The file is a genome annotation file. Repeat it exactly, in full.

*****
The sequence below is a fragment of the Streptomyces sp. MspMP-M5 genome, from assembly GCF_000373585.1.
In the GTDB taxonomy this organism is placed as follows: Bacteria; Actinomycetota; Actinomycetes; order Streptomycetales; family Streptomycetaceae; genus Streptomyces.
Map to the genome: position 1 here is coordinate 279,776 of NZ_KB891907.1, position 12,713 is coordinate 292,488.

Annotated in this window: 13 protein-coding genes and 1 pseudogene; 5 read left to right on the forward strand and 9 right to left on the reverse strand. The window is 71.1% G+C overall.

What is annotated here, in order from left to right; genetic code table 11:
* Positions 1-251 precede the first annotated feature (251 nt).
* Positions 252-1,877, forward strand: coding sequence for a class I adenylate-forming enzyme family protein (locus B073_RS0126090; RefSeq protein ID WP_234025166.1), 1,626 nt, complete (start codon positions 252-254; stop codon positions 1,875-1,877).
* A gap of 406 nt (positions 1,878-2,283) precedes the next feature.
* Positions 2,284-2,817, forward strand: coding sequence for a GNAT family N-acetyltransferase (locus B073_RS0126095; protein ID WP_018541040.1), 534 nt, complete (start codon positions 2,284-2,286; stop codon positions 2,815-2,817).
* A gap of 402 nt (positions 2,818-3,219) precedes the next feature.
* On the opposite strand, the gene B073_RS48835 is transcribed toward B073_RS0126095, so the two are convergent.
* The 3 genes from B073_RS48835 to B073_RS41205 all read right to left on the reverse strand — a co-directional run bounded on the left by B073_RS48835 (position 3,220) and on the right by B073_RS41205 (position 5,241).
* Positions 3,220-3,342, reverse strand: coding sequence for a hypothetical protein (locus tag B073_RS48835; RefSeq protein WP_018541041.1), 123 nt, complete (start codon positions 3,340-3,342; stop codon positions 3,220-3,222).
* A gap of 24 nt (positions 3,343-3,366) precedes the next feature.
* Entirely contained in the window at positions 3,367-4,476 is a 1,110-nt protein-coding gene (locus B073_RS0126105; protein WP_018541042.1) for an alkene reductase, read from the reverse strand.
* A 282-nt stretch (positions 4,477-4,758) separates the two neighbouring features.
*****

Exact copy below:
The sequence below is a fragment of the Streptomyces sp. MspMP-M5 genome, from assembly GCF_000373585.1.
In the GTDB taxonomy this organism is placed as follows: Bacteria; Actinomycetota; Actinomycetes; order Streptomycetales; family Streptomycetaceae; genus Streptomyces.
Map to the genome: position 1 here is coordinate 279,776 of NZ_KB891907.1, position 12,713 is coordinate 292,488.

Annotated in this window: 13 protein-coding genes and 1 pseudogene; 5 read left to right on the forward strand and 9 right to left on the reverse strand. The window is 71.1% G+C overall.

What is annotated here, in order from left to right; genetic code table 11:
* Positions 1-251 precede the first annotated feature (251 nt).
* Positions 252-1,877, forward strand: coding sequence for a class I adenylate-forming enzyme family protein (locus B073_RS0126090; RefSeq protein ID WP_234025166.1), 1,626 nt, complete (start codon positions 252-254; stop codon positions 1,875-1,877).
* A gap of 406 nt (positions 1,878-2,283) precedes the next feature.
* Positions 2,284-2,817, forward strand: coding sequence for a GNAT family N-acetyltransferase (locus B073_RS0126095; protein ID WP_018541040.1), 534 nt, complete (start codon positions 2,284-2,286; stop codon positions 2,815-2,817).
* A gap of 402 nt (positions 2,818-3,219) precedes the next feature.
* On the opposite strand, the gene B073_RS48835 is transcribed toward B073_RS0126095, so the two are convergent.
* The 3 genes from B073_RS48835 to B073_RS41205 all read right to left on the reverse strand — a co-directional run bounded on the left by B073_RS48835 (position 3,220) and on the right by B073_RS41205 (position 5,241).
* Positions 3,220-3,342, reverse strand: coding sequence for a hypothetical protein (locus tag B073_RS48835; RefSeq protein WP_018541041.1), 123 nt, complete (start codon positions 3,340-3,342; stop codon positions 3,220-3,222).
* A gap of 24 nt (positions 3,343-3,366) precedes the next feature.
* Entirely contained in the window at positions 3,367-4,476 is a 1,110-nt protein-coding gene (locus B073_RS0126105; protein WP_018541042.1) for an alkene reductase, read from the reverse strand.
* A 282-nt stretch (positions 4,477-4,758) separates the two neighbouring features.